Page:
The family of a murdered Belfast community worker need answers, a vigil in his memory has heard.
Ian Ogle, 45, died after being set upon by a group of men in Cluan Place, near a busy road in the east of the city, at around 9pm on Sunday.
Police have described the level of violence used against the father-of-two as “barbaric”.
There was music from marching bands the East Belfast Protestant Boys, of which Mr Ogle had been a member, as well as the Gertrude Star Flute Band, before a moment of silence.
Mr Ogle’s daughter Toni Johnston said they were grateful for the huge show of solidarity.
“We are not surprised, he was so well loved, we are not surprised by the turnout but so very grateful for it, not only the support from within our own community but from the nationalist community, we are so grateful,” she said.
“We want this sorted and this horror to end once and for all, we want justice. These people who are responsible for this, they are not wanted in this community, we want them gone and we want this kind of violence gone and off our streets.”
She added those responsible should “hang their heads in shame”.
Ulster Unionist councillor and friend of the Ogle family Sonia Copeland addressed the vigil.
Ms Copeland also said Mr Ogle’s family needed answers, and made a plea to “those with influence” to assist them.
She added there were “no calls for revenge”, instead “just a broken hearted family, from a broken hearted community, asking for justice”.
Speaking to the media, she described the large turnout of people for the vigil as “humbling”.
“That will give the family some comfort, that there are people out there who actually do care,” she said.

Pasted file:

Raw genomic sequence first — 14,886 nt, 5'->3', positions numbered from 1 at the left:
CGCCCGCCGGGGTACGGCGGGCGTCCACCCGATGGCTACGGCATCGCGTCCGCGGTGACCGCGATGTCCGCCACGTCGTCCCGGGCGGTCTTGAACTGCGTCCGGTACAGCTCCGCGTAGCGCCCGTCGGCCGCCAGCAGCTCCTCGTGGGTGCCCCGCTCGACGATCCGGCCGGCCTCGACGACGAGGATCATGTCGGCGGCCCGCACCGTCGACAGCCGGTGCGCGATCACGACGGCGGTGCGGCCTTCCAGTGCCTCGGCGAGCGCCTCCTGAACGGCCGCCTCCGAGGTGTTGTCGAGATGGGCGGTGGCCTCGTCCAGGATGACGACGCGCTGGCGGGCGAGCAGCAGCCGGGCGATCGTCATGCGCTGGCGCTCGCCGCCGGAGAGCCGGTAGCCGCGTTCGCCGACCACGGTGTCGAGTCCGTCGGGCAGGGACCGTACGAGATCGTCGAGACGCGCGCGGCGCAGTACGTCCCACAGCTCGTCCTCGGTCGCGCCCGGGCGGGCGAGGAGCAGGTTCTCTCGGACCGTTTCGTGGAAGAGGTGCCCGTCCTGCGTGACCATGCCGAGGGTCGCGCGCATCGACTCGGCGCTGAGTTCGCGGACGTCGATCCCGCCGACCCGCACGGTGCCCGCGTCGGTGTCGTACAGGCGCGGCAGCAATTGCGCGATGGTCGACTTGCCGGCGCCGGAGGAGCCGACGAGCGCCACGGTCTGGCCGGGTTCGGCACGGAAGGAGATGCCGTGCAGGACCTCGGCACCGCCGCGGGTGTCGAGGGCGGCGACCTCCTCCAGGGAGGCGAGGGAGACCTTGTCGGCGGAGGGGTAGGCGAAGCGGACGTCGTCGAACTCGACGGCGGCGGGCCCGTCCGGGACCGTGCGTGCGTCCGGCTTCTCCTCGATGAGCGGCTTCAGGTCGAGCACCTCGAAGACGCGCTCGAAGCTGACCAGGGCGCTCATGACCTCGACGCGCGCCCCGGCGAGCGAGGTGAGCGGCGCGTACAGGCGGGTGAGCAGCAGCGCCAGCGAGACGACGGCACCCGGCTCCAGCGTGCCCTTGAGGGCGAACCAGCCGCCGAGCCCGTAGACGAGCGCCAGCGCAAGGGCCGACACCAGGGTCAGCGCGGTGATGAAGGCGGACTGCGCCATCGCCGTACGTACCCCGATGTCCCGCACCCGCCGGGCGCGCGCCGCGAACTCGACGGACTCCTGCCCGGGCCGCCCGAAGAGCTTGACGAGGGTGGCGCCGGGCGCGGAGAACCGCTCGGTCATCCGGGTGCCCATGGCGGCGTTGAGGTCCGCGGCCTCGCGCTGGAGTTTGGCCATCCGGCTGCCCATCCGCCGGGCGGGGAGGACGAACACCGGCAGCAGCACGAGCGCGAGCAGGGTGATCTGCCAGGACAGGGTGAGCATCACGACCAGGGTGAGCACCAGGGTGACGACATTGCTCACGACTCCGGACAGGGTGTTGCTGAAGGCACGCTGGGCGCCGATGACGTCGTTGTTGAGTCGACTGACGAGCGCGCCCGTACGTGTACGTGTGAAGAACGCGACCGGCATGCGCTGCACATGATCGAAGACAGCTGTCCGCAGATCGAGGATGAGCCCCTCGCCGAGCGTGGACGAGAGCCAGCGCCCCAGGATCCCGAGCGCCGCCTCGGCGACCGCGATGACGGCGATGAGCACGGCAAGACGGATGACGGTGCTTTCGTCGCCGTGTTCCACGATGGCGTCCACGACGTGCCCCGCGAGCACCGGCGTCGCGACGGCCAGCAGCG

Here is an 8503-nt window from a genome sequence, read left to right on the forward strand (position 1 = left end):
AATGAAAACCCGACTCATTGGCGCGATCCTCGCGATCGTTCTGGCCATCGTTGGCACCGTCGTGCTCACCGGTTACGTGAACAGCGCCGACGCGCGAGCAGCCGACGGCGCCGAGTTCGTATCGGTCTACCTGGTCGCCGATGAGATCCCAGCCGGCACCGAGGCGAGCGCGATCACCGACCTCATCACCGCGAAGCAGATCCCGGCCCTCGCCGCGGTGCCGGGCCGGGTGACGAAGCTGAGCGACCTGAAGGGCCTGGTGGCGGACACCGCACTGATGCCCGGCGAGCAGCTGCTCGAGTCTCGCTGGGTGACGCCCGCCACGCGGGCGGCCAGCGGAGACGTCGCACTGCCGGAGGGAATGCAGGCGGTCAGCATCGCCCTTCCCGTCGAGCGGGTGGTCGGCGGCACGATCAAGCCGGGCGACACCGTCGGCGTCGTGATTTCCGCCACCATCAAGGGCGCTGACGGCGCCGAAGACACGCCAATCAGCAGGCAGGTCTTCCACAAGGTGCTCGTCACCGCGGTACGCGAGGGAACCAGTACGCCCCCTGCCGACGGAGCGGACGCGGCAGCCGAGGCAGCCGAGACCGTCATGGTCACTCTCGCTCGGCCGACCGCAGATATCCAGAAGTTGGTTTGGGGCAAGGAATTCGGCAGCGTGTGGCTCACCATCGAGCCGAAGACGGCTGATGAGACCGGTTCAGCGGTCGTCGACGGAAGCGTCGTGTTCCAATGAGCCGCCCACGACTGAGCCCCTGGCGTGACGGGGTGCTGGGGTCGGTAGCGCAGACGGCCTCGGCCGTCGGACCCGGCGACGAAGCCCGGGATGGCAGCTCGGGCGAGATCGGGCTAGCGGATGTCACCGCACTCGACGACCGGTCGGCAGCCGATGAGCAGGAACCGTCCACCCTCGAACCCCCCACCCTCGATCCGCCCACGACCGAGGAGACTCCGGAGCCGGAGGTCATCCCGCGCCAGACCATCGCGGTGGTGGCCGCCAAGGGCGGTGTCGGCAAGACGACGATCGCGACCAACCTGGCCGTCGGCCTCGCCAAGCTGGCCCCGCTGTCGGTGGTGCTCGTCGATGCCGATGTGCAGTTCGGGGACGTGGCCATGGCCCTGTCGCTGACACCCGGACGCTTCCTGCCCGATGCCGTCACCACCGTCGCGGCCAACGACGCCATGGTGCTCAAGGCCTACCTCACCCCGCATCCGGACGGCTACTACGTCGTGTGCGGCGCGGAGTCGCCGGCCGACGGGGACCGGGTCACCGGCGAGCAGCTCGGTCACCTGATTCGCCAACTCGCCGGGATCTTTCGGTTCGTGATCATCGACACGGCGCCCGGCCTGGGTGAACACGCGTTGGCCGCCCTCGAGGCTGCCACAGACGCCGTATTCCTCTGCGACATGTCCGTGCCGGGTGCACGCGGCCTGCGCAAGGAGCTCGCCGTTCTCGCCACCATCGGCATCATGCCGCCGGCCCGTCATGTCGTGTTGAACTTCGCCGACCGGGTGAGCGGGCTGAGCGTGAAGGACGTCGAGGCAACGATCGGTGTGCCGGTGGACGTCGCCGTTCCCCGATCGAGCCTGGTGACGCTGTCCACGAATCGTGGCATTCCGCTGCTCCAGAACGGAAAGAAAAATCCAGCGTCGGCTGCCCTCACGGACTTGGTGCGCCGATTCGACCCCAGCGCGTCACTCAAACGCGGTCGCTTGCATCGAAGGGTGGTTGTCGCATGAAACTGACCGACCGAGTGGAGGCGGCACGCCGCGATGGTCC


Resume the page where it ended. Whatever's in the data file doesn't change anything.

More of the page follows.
Ms Copeland also urged those responsible for the murder to hand themselves in to the police.
“I would urge the people involved to show themselves to the police and turn themselves in, eventually they will get caught, maybe not in the next few weeks, but they will get caught,” she added.
On Tuesday, Ms Johnston spoke out about her father’s murder.
Pastor Kevin Sambrook said he prayed with Mr Ogle as he died.
“I have had thoughts and replayed things in my head, but my main concern has been for the family, and of course the community because it has touched them the most,” he said.
“I have to believe I had the opportunity to pray with Ian before the attack took place and was praying with him as he was dying, and the Lord had it that way.”
Ms Johnston also questioned the terrorist group the Ulster Volunteer Force over why they were “protecting” the killers.
In a statement issued to the Irish News newspaper, the east Belfast UVF “wholeheartedly condemned” the murder.
However, Ms Johnston said that statement is an “insult”.
She said she is not blaming the organisation as a whole, but claimed those responsible were using the name of the UVF, and that the UVF had been protecting them.
Earlier, Sinn Fein MLA Gerry Kelly called for police to “do more” to tackle the UVF and armed gangs.
Speaking after a meeting with senior police officers, Mr Kelly said he had been told that the activities of the East Belfast UVF is “one of a number of priority investigations for the Paramilitary Crime Task Force”.
Some of the messages expressed anger at the incident, while others spoke of heartbreak at the death of a man they described as a “true gentleman”.
Detectives from the Police Service of Northern Ireland arrested a 21-year-old man and a 49-year-old man on Wednesday.
They are being questioned by detectives at Musgrave Serious Crime Suite in Belfast city centre.
Later on Wednesday evening, the PSNI said the 49-year-old man had been released on bail pending further inquiries.